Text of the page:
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3 books in translation for fall that are big — in different ways

Meghan Collins Sullivan

In the publishing world, fall is for Big Books: hyped debuts, new releases by heavy hitters, major political titles.

One of the three titles below, Marie NDiaye's Vengeance Is Mine, belongs indisputably to this category. NDiaye is one of France's most significant living writers, a David Lynch-like creator of spooky and mystifying worlds. The arrival in English of a new NDiaye novel is cause for both celebration and fear.

I feel the same way, though for quite different reasons, about Undiscovered, the Peruvian writer Gabriela Wiener's new novel. Wiener, who is known mainly for her nonfiction, is a major voice in Peruvian literature, and her two prior English-language releases, Nine Moons and Sexographies, earned admiration and acclaim for their direct discussions of sex, desire, and pregnancy. Wiener's honesty can be just as alarming, in its way, as NDiaye's bubbling swamps of emotion — and, slowly but surely, is earning her not just a big Anglophone readership but, more importantly in the long term, a devoted one.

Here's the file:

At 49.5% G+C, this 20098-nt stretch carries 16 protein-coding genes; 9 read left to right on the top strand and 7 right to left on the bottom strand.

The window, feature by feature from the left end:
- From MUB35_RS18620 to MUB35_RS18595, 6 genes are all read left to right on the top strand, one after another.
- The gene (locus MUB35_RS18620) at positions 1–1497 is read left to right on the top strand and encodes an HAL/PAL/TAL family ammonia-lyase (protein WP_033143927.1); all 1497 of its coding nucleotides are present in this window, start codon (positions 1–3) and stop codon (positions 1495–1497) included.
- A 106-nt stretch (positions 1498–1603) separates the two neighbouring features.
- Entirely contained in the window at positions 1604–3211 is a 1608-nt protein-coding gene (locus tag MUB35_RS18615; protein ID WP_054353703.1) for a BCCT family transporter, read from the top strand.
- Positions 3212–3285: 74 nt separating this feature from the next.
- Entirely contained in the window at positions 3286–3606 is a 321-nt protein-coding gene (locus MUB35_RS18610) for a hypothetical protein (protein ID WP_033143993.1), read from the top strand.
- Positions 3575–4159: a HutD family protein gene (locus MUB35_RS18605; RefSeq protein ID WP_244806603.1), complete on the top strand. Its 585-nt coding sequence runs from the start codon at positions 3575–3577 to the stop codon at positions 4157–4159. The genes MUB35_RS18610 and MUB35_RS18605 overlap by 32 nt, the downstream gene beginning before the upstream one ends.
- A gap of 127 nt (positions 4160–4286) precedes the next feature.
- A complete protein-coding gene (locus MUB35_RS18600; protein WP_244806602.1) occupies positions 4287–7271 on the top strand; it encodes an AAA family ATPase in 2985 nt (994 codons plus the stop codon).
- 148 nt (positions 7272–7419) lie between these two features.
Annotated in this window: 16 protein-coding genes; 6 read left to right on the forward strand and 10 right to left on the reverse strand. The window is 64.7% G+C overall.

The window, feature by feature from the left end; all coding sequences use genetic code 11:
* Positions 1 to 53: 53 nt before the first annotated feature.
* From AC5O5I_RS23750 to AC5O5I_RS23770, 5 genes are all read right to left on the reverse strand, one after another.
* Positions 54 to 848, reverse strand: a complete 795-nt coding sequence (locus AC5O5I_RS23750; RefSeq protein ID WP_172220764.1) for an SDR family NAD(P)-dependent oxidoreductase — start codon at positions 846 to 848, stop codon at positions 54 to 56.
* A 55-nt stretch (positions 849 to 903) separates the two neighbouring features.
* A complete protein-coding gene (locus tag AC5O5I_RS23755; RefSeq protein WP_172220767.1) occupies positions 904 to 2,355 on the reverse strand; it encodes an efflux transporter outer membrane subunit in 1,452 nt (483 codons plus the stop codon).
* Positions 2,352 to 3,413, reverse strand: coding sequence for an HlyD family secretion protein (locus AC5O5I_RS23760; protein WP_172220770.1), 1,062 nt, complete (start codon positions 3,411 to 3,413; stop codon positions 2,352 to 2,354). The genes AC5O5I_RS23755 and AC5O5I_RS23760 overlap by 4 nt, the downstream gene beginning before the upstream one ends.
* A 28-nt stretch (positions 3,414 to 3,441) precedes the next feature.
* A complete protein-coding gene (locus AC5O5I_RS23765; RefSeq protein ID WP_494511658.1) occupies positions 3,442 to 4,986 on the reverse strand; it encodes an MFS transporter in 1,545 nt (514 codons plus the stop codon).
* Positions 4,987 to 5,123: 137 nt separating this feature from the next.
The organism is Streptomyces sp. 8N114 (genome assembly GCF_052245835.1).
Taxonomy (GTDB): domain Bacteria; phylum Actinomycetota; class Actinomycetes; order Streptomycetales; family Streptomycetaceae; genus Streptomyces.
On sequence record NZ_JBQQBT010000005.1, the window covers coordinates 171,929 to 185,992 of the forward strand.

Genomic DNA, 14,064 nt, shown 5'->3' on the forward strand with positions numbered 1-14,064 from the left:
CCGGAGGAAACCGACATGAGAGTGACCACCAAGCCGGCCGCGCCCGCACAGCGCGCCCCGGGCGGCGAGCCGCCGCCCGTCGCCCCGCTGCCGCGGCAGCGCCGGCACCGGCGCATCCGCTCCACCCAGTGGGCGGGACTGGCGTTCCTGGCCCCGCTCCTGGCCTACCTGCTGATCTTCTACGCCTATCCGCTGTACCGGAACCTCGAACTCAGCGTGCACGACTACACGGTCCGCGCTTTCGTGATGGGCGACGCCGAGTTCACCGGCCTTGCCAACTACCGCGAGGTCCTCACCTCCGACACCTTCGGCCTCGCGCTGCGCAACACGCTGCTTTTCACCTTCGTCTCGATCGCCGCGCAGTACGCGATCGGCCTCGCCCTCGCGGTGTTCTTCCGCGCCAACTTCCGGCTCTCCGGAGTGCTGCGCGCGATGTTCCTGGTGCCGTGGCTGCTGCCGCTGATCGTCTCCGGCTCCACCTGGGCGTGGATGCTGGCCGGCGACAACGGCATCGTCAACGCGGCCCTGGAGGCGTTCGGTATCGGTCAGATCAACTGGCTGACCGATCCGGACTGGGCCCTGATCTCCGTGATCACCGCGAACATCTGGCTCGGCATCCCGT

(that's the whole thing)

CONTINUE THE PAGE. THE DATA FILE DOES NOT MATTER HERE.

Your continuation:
Pedro and Marques Take Stock, José Falero's first book to be translated from Portuguese to English, isn't big in the way Vengeance Is Mine is and Undiscovered may be. It's a picaresque set in Porto Alegre's poor neighborhoods, a mix of crime writing and social commentary. It's tough to guess, reading it, whether Falero's future work will lean more toward the former or the latter — but it's clear that he's got both talent and ideas to burn. We're going to see more José Falero, and Pedro and Marques gives readers a chance to get in on the ground floor.